In my mind garage sales are a way for people to trade junk. One of the biggest around here is on Snoqualmie Ridge. Friday, Amy was a buyer and, admittedly, got some good deals. Saturday it was or turn to get rid of some of our junk.
Since Amy was going to be busy and the kids would distract both the sellers hawking their wares and the buyers being wooed I graciously offered to take one for the team and entertain the kids. They demanded we go hiking so I made the noble sacrifice and found a spot nearby. (Dan and Bella also escaped the chaos and chose to spend the morning with us.)
No surprise, we were a little early to the trailhead. When I say "trailhead" I really mean "slightly wider part of the road right next to the No Trespassing sign." Dan was a few minutes late. Put the two together along with a threatening sky and the girls were forced to bounce up and down in their seats and practice their obstacle course skills by flipping into the back. Poor Tokul allowed their incursions into her space without doing much more than flinching when a boot came right at her face.
When we did get on the trail I was a little unsure of what we were in for. Raging River Natural Area is another of the King County parks that are mostly undeveloped. This one has a trail, but it's not really well maintained and was overgrown. The plants were hanging low over the trail were heavy with water and as we walked past they relieved themselves on us.
The trail climbed a little hill before dropping back down toward the river. Although it never got down to the water the ground was soft and off the trail it looked pretty swampy. As we started climbing another modest hill a stream joined us on the trail and what was just a bit damp became downright soaking.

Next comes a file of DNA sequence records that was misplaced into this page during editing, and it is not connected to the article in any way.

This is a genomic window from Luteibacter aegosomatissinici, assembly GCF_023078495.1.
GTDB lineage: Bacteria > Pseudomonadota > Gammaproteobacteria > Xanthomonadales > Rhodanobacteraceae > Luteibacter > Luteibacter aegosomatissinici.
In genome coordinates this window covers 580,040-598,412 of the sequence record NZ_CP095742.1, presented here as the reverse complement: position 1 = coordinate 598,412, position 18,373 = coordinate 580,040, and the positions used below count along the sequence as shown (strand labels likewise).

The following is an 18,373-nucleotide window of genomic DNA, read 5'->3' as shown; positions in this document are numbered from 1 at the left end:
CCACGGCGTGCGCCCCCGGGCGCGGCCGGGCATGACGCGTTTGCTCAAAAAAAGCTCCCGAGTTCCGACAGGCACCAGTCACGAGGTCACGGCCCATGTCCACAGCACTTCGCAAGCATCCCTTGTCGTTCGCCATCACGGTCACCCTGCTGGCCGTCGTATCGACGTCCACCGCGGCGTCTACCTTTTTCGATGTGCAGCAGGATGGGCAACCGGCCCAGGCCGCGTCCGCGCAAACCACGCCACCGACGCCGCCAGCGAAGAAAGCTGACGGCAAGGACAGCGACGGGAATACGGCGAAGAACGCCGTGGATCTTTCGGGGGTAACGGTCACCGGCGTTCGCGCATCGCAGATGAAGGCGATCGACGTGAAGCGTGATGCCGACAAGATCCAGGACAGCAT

At the top of the hill we paused for snack and took a look down the hill to the river. It seemed so near, but with the little ones it was really unlikely wed be able to get down there and even less likely we'd be able to get back up. I looked further along the trail, but it didn't seem to be going anywhere in particular. On the map provided by the county it showed the trail ending at the boundary of the park. There's a street near the top so I assume it connects there.
Befoer we headed up the trail I had seen another trail that looked to follow the river more closely. I suggested to the crew that we return the way we came and if they were interested we could check out the other trail and maybe, if they were good, throw some rocks in the river. (Manipulating kids is so easy.)
As we neared the cars the girls starting hooting like crazy birds or perhaps a dysfunctional train. At the cars I expected them to declare the hiking was done and we'd head home, but no. They wanted to keep going so we stepped a few feet to the right of the signed trail and reentered the woods.
This trail was much drier and easier to follow... for a while. Pretty quickly it became overgrown as well, so we returned to an easy spot to climb down the bank to the river. The girls threw rocks (and so did Dan). Poor Tokul who had been so patient with the slower pace of the girls got to take a few steps in the river, but then got tied to a root sticking out of the bank.
We spent about 20 minutes on the river before heading home. The girls got stripped to their bare necessities and covered with blankets for the ride home. Tokul curled up in the back and dreamed of a real hike. Soon... soon.
Total distance was about 1.5 miles with about a hundred feet of gain.